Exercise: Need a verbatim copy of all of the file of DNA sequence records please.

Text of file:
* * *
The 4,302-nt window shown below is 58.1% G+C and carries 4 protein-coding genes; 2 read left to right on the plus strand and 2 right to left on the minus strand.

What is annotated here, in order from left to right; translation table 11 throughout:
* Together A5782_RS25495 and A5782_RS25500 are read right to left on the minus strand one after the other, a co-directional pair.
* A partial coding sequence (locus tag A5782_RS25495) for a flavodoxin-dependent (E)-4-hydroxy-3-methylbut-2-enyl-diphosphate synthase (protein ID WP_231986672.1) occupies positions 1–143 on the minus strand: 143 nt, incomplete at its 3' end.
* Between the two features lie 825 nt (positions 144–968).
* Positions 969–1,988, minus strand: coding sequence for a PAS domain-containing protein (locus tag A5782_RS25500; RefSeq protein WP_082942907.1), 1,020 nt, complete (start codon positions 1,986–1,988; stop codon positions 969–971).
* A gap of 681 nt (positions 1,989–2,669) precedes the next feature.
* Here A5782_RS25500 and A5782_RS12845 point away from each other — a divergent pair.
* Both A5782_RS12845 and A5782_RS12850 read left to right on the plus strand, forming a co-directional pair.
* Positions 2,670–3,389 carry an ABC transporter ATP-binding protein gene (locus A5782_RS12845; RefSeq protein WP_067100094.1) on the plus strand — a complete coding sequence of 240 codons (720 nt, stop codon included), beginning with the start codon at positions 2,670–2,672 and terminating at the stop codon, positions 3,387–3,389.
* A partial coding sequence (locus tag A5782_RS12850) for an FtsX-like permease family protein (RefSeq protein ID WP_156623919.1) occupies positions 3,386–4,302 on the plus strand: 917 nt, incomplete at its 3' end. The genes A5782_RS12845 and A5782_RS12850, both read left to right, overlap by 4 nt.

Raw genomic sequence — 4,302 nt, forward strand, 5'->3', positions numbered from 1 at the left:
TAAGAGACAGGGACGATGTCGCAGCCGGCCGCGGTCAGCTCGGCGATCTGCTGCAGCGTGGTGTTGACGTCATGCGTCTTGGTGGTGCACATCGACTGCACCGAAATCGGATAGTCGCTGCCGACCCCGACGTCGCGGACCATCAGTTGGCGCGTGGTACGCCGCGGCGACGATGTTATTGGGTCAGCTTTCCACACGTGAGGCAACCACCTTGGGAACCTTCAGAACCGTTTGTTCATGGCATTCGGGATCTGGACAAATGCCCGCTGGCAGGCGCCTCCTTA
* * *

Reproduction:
The 4,302-nt window shown below is 58.1% G+C and carries 4 protein-coding genes; 2 read left to right on the plus strand and 2 right to left on the minus strand.

What is annotated here, in order from left to right; translation table 11 throughout:
* Together A5782_RS25495 and A5782_RS25500 are read right to left on the minus strand one after the other, a co-directional pair.
* A partial coding sequence (locus tag A5782_RS25495) for a flavodoxin-dependent (E)-4-hydroxy-3-methylbut-2-enyl-diphosphate synthase (protein ID WP_231986672.1) occupies positions 1–143 on the minus strand: 143 nt, incomplete at its 3' end.
* Between the two features lie 825 nt (positions 144–968).
* Positions 969–1,988, minus strand: coding sequence for a PAS domain-containing protein (locus tag A5782_RS25500; RefSeq protein WP_082942907.1), 1,020 nt, complete (start codon positions 1,986–1,988; stop codon positions 969–971).
* A gap of 681 nt (positions 1,989–2,669) precedes the next feature.
* Here A5782_RS25500 and A5782_RS12845 point away from each other — a divergent pair.
* Both A5782_RS12845 and A5782_RS12850 read left to right on the plus strand, forming a co-directional pair.
* Positions 2,670–3,389 carry an ABC transporter ATP-binding protein gene (locus A5782_RS12845; RefSeq protein WP_067100094.1) on the plus strand — a complete coding sequence of 240 codons (720 nt, stop codon included), beginning with the start codon at positions 2,670–2,672 and terminating at the stop codon, positions 3,387–3,389.
* A partial coding sequence (locus tag A5782_RS12850) for an FtsX-like permease family protein (RefSeq protein ID WP_156623919.1) occupies positions 3,386–4,302 on the plus strand: 917 nt, incomplete at its 3' end. The genes A5782_RS12845 and A5782_RS12850, both read left to right, overlap by 4 nt.

Raw genomic sequence — 4,302 nt, forward strand, 5'->3', positions numbered from 1 at the left:
TAAGAGACAGGGACGATGTCGCAGCCGGCCGCGGTCAGCTCGGCGATCTGCTGCAGCGTGGTGTTGACGTCATGCGTCTTGGTGGTGCACATCGACTGCACCGAAATCGGATAGTCGCTGCCGACCCCGACGTCGCGGACCATCAGTTGGCGCGTGGTACGCCGCGGCGACGATGTTATTGGGTCAGCTTTCCACACGTGAGGCAACCACCTTGGGAACCTTCAGAACCGTTTGTTCATGGCATTCGGGATCTGGACAAATGCCCGCTGGCAGGCGCCTCCTTA